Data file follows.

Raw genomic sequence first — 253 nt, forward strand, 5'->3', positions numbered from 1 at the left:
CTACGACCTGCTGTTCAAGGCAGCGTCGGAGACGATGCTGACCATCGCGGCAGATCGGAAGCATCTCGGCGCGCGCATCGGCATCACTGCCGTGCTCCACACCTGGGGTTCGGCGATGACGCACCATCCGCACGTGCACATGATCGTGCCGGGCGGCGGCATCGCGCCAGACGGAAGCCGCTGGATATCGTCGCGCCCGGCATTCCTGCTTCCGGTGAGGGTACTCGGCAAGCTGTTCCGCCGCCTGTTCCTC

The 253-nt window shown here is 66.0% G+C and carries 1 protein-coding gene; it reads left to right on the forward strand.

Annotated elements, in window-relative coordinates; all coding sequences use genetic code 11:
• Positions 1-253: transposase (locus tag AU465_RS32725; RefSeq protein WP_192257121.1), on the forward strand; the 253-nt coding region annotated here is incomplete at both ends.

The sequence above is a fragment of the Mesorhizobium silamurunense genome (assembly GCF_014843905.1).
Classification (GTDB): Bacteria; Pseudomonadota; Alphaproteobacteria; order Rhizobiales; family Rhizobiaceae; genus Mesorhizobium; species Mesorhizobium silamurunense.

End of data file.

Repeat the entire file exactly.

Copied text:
Raw genomic sequence first — 253 nt, forward strand, 5'->3', positions numbered from 1 at the left:
CTACGACCTGCTGTTCAAGGCAGCGTCGGAGACGATGCTGACCATCGCGGCAGATCGGAAGCATCTCGGCGCGCGCATCGGCATCACTGCCGTGCTCCACACCTGGGGTTCGGCGATGACGCACCATCCGCACGTGCACATGATCGTGCCGGGCGGCGGCATCGCGCCAGACGGAAGCCGCTGGATATCGTCGCGCCCGGCATTCCTGCTTCCGGTGAGGGTACTCGGCAAGCTGTTCCGCCGCCTGTTCCTC

The 253-nt window shown here is 66.0% G+C and carries 1 protein-coding gene; it reads left to right on the forward strand.

Annotated elements, in window-relative coordinates; all coding sequences use genetic code 11:
• Positions 1-253: transposase (locus tag AU465_RS32725; RefSeq protein WP_192257121.1), on the forward strand; the 253-nt coding region annotated here is incomplete at both ends.

The sequence above is a fragment of the Mesorhizobium silamurunense genome (assembly GCF_014843905.1).
Classification (GTDB): Bacteria; Pseudomonadota; Alphaproteobacteria; order Rhizobiales; family Rhizobiaceae; genus Mesorhizobium; species Mesorhizobium silamurunense.